HRD Fine Art is pleased to announce a solo exhibition of photographer Toshiyuki Nanjo
, titled "shelterbelt - straight / sporadic" as its last exhibition in 2020 and the first in 2021. About 20 works of photograph will be displayed at this exhibition, showcasing the scenes of seaside forest planted throughout Japan, including those taken in the areas affected by the Great East Japan Earthquake and Tsunami in 2011.
Born in Tokyo in 1972, Nanjo has been avidly working on landscape and nature photographs, producing refined and quietly rigorous works that, at the same time, leave poetic reverberations. In addition to his quintessential "suns" series that captures the traces of sunlight reflected on moving water surface, in recent years Nanjo is working on a new series that focuses on seaside forest, or shelterbelt.
Shelterbelts are the transformed nature; they are artificial forests planted and maintained by humans. Shelterbelts started to appear in Japan's coastline regions around 17th century. Trees that can thrive in sterile seaside soil, such as pine, were selected for the purpose of creating barriers between man's living spaces and the beachside area, blocking wind, sand, and salt blowing in from the sea. Nowadays they have somewhat different functions; some of these forests are even protected as part of natural environment preservation. Some recent arguments claim that the traditional Japanese views on nature are based on symbiotic coexistence and totally differ from those in the Western culture. However, Nanjo challenges such a one-sided perspective by alluding to the complexity hidden behind the shelterbelts.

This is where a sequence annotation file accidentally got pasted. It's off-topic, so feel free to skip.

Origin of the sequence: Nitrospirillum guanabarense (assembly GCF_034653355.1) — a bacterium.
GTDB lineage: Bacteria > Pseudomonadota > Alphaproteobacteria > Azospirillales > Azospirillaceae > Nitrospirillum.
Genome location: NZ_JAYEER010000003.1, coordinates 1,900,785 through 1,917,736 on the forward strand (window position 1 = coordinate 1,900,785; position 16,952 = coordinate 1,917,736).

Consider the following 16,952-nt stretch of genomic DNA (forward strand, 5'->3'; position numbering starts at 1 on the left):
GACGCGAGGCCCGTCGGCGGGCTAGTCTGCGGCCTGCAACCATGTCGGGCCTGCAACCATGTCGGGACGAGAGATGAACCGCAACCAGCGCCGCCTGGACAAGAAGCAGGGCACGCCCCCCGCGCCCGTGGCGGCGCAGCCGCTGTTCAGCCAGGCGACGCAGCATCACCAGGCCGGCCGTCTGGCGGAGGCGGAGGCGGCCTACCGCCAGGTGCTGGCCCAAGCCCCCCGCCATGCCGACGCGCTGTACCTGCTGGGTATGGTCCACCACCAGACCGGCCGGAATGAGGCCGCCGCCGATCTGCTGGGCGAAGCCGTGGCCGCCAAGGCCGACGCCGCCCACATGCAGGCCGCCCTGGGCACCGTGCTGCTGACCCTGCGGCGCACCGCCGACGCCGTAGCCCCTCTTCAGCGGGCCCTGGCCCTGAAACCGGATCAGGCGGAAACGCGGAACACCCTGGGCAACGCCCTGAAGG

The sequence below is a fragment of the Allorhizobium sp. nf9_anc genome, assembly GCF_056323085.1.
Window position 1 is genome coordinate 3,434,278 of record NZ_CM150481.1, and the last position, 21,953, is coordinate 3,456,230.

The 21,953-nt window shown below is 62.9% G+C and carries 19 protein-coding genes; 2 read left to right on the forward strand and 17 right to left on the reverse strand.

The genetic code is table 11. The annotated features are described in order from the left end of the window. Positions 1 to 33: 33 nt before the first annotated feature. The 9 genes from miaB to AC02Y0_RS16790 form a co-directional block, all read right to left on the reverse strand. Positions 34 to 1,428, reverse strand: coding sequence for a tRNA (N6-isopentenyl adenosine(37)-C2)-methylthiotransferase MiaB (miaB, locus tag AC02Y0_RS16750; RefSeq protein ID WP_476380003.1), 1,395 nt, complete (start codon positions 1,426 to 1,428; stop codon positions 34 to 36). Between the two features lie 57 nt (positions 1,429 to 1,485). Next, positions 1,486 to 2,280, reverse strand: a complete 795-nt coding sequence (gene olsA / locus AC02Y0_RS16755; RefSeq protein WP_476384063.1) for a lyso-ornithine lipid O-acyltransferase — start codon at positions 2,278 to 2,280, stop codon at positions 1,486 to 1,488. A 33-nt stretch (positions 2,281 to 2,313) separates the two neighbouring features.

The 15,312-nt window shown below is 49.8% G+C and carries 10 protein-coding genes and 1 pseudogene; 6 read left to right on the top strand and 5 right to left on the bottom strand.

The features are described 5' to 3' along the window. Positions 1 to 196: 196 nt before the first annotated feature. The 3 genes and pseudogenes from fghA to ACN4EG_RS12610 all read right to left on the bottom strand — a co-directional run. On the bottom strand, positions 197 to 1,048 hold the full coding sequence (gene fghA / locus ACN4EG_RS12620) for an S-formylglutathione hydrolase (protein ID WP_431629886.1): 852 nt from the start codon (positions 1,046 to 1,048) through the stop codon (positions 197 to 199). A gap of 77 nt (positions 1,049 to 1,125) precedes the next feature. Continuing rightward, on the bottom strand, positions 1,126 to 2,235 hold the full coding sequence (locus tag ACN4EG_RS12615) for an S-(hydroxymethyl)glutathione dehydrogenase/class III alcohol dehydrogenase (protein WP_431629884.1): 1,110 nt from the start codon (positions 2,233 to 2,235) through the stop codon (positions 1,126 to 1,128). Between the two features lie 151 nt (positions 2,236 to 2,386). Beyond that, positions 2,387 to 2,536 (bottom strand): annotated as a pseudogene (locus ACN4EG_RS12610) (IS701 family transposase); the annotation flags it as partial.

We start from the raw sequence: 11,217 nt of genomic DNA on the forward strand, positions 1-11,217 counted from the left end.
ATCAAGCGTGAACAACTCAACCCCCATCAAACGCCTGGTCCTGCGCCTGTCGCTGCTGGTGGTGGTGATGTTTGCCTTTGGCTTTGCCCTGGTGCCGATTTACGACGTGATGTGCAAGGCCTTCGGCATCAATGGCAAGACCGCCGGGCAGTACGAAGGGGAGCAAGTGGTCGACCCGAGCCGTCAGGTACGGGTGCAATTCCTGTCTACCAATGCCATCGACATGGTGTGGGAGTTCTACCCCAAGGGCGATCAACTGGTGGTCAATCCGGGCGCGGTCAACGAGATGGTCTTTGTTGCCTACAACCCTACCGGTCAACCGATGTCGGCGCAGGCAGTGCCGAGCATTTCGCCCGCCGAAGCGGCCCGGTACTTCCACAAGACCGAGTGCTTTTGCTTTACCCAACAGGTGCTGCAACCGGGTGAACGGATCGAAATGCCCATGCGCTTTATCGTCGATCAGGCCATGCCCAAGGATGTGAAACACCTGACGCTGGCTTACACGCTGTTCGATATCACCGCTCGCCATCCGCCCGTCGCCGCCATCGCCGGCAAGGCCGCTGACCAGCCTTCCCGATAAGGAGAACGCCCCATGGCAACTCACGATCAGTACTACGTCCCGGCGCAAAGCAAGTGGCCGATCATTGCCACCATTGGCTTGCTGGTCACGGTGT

What is nature? What is artificial? What makes them beautiful? Toshiyuki Nanjo's photographic works shake and rattle our observation toward nature, transforming and enriching it.
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A photo book will be published that focuses on "shelterbelt" series as part of the exhibition project. More information will be announced soon.
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Often referred to as "white sand, green pines," shelterbelts are viewed as one of the sceneries that symbolize harmony and coexistence between Japanese people and nature. However, the shelterbelts are not really historical; most of them started to appear around as recent as 17th century. Many of those forests have disappeared due to events including the Meiji Restoration, the Great Depression, and the World War II. In the post-war era, people started planting the seaside forests again, but these new shelterbelts are thicker and denser than before, some of which completely block the sight. Pine forest restoration projects are in progress in the areas affected by the tsunami that ensued the Great East Japan Earthquake, which however seem to result in highly organized, uniform structures.
Looking at the pine trees distorted and slanted by relentless sand and wind, another side of "Japanese views on nature" comes to light. And I feel the need to make subtle, detailed observations toward the relations between Japanese people and nature.
- Toshiyuki Nanjo